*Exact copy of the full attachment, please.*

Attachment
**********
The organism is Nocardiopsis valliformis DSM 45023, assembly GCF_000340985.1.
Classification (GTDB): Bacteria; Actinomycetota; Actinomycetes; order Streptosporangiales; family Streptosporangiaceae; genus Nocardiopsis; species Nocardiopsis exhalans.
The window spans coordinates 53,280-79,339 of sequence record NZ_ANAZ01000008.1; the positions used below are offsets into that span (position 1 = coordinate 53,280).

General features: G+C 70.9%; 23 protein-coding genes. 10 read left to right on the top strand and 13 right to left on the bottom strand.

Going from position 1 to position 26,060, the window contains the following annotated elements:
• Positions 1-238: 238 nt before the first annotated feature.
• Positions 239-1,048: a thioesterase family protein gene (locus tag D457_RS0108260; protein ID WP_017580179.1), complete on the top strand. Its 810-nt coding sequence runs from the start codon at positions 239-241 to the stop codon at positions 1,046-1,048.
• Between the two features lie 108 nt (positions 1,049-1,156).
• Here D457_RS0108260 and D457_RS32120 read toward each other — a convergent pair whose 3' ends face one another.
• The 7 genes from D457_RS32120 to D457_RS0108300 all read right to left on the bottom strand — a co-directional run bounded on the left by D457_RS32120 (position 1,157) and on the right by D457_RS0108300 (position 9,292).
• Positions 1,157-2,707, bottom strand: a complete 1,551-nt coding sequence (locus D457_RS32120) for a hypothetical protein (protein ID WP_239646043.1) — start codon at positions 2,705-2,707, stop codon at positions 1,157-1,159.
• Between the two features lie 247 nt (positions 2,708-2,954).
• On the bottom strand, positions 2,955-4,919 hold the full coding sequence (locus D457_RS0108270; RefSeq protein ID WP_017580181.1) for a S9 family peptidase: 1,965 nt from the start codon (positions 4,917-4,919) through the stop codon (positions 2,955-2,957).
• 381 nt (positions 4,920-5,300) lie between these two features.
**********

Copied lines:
The organism is Nocardiopsis valliformis DSM 45023, assembly GCF_000340985.1.
Classification (GTDB): Bacteria; Actinomycetota; Actinomycetes; order Streptosporangiales; family Streptosporangiaceae; genus Nocardiopsis; species Nocardiopsis exhalans.
The window spans coordinates 53,280-79,339 of sequence record NZ_ANAZ01000008.1; the positions used below are offsets into that span (position 1 = coordinate 53,280).

General features: G+C 70.9%; 23 protein-coding genes. 10 read left to right on the top strand and 13 right to left on the bottom strand.

Going from position 1 to position 26,060, the window contains the following annotated elements:
• Positions 1-238: 238 nt before the first annotated feature.
• Positions 239-1,048: a thioesterase family protein gene (locus tag D457_RS0108260; protein ID WP_017580179.1), complete on the top strand. Its 810-nt coding sequence runs from the start codon at positions 239-241 to the stop codon at positions 1,046-1,048.
• Between the two features lie 108 nt (positions 1,049-1,156).
• Here D457_RS0108260 and D457_RS32120 read toward each other — a convergent pair whose 3' ends face one another.
• The 7 genes from D457_RS32120 to D457_RS0108300 all read right to left on the bottom strand — a co-directional run bounded on the left by D457_RS32120 (position 1,157) and on the right by D457_RS0108300 (position 9,292).
• Positions 1,157-2,707, bottom strand: a complete 1,551-nt coding sequence (locus D457_RS32120) for a hypothetical protein (protein ID WP_239646043.1) — start codon at positions 2,705-2,707, stop codon at positions 1,157-1,159.
• Between the two features lie 247 nt (positions 2,708-2,954).
• On the bottom strand, positions 2,955-4,919 hold the full coding sequence (locus D457_RS0108270; RefSeq protein ID WP_017580181.1) for a S9 family peptidase: 1,965 nt from the start codon (positions 4,917-4,919) through the stop codon (positions 2,955-2,957).
• 381 nt (positions 4,920-5,300) lie between these two features.